Interrelationship between paleovegetation in southern and central California and northeast Pacific atmospheric and oceanographic processes over the last ~30 kyr SCOPUS KCI

Title
Interrelationship between paleovegetation in southern and central California and northeast Pacific atmospheric and oceanographic processes over the last ~30 kyr
Author(s)
Suh, Y.J.
KIOST Author(s)
Suh, Yeon Jee(서연지)
Publication Year
2019
Abstract
Understanding the interaction between climate and the water cycle is critical especially in a drought sensitive region such as California. This study explored hydrologic changes in central and southern California in relation to the glacial-interglacial climate cycles over the last 30 thousand years. To do this, we reconstructed paleovegetation using plant wax carbon isotopic compositions (δ13C) preserved in marine sediment cores retrieved from the central California continental shelf (ODP Site 1018) and Santa Barbara Basin (ODP Site 893A). The results were then compared to the existing sea surface temperature (SST) and pollen records from the same cores to understand terrestrial hydrology in relation to oceanographic processes. The Last Glacial was generally dry both in central and southern California, indicated by grassland expansion, confirming the previously suggested notion that the westerly storm track that supplies the majority of the precipitation in California may not have moved southward during the glacial period. Southern California was drier than central California during the Last Glacial Maximum (LGM). This drying trend may have been associated with the weakening of the California Current and northerly winds leading to the early increase in SST in southern California and decline in both offshore and coastal upwelling. The climate was wetter during the Holocene in both regions compared to the glacial period and forest coverage increased accordingly. We attribute this wetter condition to the precipitation contribution increase from the tropics. Overall, we found a clear synchronicity between the terrestrial and marine environment which showed that the terrestrial vegetation composition in California is greatly affected by not only the global climate states but also regional oceanographic and atmospheric conditions that regulate the timing and amount of precipitation over California. © 2019, Korea Ocean Research and Development Institute. All rights reserved.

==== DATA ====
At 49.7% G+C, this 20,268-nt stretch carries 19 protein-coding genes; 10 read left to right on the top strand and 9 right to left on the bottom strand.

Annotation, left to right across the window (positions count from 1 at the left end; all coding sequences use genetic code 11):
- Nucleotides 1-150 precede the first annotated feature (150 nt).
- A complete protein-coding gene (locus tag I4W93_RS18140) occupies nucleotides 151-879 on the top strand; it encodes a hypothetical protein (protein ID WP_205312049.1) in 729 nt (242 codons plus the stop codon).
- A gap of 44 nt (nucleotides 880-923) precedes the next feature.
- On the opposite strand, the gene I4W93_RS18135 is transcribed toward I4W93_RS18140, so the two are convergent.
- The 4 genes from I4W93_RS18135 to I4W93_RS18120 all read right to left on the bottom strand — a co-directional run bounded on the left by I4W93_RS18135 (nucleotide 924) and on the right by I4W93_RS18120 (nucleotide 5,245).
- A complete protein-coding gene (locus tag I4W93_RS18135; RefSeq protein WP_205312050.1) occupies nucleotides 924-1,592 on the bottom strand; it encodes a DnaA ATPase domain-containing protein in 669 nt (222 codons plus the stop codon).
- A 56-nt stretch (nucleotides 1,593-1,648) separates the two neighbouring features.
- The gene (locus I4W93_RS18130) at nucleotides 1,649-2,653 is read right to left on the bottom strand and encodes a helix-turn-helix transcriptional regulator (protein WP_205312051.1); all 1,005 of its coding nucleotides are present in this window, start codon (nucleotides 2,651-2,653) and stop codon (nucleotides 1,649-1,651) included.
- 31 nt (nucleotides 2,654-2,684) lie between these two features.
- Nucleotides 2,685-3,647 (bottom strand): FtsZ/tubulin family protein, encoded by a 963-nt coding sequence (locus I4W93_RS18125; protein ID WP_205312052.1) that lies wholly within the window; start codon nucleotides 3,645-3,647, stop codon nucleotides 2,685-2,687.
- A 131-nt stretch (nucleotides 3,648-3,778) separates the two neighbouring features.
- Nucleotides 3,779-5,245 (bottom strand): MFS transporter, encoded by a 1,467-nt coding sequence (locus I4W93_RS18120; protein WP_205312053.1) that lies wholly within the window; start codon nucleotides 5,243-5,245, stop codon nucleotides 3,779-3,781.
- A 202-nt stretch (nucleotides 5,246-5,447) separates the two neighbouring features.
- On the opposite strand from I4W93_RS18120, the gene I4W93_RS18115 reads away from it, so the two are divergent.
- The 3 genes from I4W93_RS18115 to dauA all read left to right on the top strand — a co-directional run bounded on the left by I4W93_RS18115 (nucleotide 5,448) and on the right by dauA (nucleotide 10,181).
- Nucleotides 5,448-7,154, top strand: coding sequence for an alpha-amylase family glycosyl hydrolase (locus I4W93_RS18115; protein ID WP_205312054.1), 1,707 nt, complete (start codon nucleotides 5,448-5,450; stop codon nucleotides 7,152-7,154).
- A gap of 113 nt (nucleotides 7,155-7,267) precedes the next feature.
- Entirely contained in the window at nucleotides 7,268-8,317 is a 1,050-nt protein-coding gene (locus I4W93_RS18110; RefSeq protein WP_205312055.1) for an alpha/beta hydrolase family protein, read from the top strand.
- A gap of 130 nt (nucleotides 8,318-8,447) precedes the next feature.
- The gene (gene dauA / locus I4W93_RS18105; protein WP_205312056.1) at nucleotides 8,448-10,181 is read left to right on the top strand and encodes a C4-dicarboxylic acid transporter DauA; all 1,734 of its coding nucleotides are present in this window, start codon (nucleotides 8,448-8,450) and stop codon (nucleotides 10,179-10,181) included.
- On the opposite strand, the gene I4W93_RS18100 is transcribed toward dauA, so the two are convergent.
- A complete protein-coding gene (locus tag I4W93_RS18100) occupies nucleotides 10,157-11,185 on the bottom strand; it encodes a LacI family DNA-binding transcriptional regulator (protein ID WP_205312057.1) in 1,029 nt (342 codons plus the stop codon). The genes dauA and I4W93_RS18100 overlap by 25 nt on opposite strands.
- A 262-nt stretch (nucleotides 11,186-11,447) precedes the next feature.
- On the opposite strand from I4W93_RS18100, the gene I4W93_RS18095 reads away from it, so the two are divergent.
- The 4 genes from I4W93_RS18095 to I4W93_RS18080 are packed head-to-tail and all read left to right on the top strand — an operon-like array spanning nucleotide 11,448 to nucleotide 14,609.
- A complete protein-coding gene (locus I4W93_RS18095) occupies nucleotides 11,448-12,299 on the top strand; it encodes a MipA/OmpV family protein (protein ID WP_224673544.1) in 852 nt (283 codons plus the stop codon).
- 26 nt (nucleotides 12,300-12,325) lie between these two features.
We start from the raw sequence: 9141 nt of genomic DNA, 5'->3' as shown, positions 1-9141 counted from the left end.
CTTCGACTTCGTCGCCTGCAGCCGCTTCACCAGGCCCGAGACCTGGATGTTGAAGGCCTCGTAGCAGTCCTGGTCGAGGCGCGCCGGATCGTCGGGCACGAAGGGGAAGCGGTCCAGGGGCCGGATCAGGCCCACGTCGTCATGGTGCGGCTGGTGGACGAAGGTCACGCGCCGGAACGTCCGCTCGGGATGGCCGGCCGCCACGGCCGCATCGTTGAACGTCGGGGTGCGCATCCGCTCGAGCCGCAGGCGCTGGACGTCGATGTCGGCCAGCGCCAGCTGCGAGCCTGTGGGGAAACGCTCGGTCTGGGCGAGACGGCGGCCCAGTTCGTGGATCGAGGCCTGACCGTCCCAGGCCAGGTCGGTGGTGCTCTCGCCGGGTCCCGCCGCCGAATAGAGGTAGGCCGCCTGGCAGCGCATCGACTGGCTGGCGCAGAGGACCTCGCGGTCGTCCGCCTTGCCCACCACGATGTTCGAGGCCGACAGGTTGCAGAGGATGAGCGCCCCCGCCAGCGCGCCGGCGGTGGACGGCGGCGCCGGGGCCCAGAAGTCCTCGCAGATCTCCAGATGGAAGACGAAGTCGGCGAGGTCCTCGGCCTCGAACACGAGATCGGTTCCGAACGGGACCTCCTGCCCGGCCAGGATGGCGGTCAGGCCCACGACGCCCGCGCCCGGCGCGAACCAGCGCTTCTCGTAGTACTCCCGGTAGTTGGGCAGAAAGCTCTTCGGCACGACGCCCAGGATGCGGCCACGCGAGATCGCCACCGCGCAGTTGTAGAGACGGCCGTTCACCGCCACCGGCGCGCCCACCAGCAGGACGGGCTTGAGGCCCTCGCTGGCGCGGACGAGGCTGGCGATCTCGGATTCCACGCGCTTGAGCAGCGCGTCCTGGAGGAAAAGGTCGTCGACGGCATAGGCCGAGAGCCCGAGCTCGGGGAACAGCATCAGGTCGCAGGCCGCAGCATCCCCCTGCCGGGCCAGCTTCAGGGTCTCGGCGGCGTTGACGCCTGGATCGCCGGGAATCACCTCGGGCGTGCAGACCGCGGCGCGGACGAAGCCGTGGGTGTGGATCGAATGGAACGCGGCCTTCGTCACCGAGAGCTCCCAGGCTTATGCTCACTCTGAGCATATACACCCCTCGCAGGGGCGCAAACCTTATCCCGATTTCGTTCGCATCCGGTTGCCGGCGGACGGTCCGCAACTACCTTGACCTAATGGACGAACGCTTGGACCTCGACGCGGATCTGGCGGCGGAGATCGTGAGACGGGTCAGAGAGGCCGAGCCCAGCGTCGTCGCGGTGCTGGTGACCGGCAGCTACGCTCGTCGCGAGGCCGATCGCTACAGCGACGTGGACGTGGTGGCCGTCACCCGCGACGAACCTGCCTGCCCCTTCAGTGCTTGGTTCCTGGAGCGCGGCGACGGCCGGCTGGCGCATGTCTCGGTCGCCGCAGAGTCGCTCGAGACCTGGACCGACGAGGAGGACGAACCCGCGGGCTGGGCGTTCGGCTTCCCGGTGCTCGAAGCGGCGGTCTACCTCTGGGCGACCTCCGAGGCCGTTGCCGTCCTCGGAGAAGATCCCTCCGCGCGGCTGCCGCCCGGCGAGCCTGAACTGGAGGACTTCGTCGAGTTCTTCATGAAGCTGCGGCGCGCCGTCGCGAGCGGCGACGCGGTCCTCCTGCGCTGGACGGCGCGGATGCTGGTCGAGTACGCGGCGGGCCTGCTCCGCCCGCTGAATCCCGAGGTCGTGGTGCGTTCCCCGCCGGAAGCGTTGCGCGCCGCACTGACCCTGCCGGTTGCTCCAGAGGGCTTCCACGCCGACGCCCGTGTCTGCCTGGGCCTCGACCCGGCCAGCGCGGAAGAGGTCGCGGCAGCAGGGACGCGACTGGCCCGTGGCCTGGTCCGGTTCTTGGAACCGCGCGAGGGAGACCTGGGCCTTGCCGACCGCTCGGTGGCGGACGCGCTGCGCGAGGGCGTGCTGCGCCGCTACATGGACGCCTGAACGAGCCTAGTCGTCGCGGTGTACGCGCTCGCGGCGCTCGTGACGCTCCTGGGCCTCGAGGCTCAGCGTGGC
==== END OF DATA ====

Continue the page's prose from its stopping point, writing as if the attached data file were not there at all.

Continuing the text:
ISSN
1598-141X
URI
https://sciwatch.kiost.ac.kr/handle/2020.kiost/740
DOI
10.4217/OPR.2019.41.3.159
Bibliographic Citation
Ocean and Polar Research, v.41, no.3, pp.159 - 168, 2019
Publisher
Korea Ocean Research and Development Institute
Subject
C3 plant; C4 plant; glacial-interglacial cycle; paleoatmosphere; paleobiogeography; paleoceanography; paleoclimate; stable isotope; vegetation cover; California; Pacific Coast [North America]; Pacific Coast [United States]; Pacific Ocean; Pacific Ocean (Northeast); United States
Keywords
C3 plant; C4 plant; Compound-specific stable isotope; Paleoclimate; Plant wax; United States West Coast
Type
Article
Language
Korean
Document Type
Article
Publisher
Korea Ocean Research and Development Institute
Related Researcher
Research Interests

유기 생지화학,바이오마커

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